You wrote about it beautifully, though. How long ago was this? I hope you don’t still feel regret or guilt over bringing him to the hospital. It was the only thing you could have done, and you stayed with him. Surely that brought him comfort, and I hope eventually it will comfort you, as well.
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    • Marcy says:

      My dad died in 2003. I have some guilt about bringing him, or more a sadness. I know I had to, but I know that he wouldn’t have wanted to stay there. I wish we were more proactive about getting him home care, but it happened really quickly, and we weren’t prepared for it. Thank you for your kind thoughts. I’m sorry for your loss.

  6. angela says:

    My heart is heavy for you, though I don’t think you could have made any other choice that night. It’s so difficult to think about those types of choices with the people we love, especially when things are happening so quickly.

    I have to say it made me smile to see him in his grass skirt!
    angela recently posted..Expectations of the JobMy Profile

    • Marcy says:

      Thank you, Angela. That grass skirt picture is one of my favorites! He was always the guy that some performer on stage would call up out of the audience. It was so funny. I gave him that picture for Father’s Day one year.

  7. Lucy says:

    Hi Marcy,
    You did a beautiful job with your post today. As a daughter myself I have been in the same place… sort of. I have had to place my mother in an Alzheimers home and the poor thing was so confused. She kept asking to go home. She was pretty angry at me and kept calling me “that girl that put me here”. I know she doesn’t know what she is saying but it still is tough. No one ever told us what to do when these moments happen. We just do the best we can.
    Thanks for sharing.
    Lucy recently posted..I have no choiceMy Profile

  8. Beverly says:

    Marcy, What an honest and tough story to share. I am so sorry that you didn’t get to take your Daddy home and that none of you had time to really process and prepare. I have thought at times that I wouldn’t want to share with everyone until I had no choice but things like your story make me realize that ultimately if ever in that situation I should. I found you through SITS Share and am going to link up a story of mine 🙂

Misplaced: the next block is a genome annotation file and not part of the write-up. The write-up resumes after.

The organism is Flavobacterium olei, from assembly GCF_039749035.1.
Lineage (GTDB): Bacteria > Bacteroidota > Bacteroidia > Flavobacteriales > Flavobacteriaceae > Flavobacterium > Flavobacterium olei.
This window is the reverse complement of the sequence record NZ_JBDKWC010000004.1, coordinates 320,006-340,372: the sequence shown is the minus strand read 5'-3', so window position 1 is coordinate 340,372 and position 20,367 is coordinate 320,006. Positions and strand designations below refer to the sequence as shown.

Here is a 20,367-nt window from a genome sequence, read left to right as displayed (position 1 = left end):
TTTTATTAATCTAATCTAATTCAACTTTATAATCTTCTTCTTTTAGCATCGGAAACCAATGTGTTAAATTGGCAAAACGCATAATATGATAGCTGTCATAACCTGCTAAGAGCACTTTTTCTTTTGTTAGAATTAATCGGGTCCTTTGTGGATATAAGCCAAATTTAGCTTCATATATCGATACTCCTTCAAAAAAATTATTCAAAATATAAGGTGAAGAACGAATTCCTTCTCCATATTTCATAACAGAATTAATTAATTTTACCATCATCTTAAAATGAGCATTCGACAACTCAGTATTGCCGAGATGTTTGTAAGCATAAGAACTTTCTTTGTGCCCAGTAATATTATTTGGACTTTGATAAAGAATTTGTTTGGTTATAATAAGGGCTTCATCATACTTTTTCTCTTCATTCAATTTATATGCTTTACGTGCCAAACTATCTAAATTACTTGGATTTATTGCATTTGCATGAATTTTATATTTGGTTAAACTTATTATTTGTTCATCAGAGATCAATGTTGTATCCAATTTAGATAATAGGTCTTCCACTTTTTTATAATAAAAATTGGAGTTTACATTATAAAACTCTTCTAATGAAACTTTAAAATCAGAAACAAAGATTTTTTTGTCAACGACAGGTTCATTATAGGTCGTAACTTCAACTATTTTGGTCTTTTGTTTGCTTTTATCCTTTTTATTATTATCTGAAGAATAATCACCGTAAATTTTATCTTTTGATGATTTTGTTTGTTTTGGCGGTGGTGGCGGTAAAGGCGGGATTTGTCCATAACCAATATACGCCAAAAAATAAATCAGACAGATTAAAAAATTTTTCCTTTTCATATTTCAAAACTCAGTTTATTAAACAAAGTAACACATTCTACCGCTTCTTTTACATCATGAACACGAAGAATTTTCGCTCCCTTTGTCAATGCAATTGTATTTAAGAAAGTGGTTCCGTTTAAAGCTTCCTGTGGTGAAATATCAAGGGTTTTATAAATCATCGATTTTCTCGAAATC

9. Stopping by from SITS ShareFest. I just love the pictures of you and your dad. A beautiful, heartfelt post. You made the right choice but that doesn’t change how difficult it must have been.
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  10. We did that to my uncle. He got to come home though, but we did that to him all the same. I can tell you that while it was probably what he wanted, I didn’t want to enter his house, especially his bedroom, after that. It’s going to be a hard decision to make when it’s my father’s turn.

    In heartfelt sympathy
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  11. Oh Marcy, your post has made me cry. Sometimes letting go is the kindest, most loving thing you can do. I had to do it for my own Dad. He experienced multiple organ failure and after many attempts to save him I had to give permission to allow the doctors to turn the life support machines off. It was the hardest decision I have ever made. I won’t pretend I don’t ever regret it, or question myself, but in my heart I know that there really was no choice. My Dad had told me when he was ill that he did not want to go on if there was no hope, and I know that he would be proud of me for honouring his wishes and having the courage to let go. Your Dad would be proud of you too.
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  12. Mama Mary says:

    Thank you for linking this story up on the hugs for the holidays linkup. I am so sorry you’re in this crummy club and I hope you find some solace and comfort this holiday season.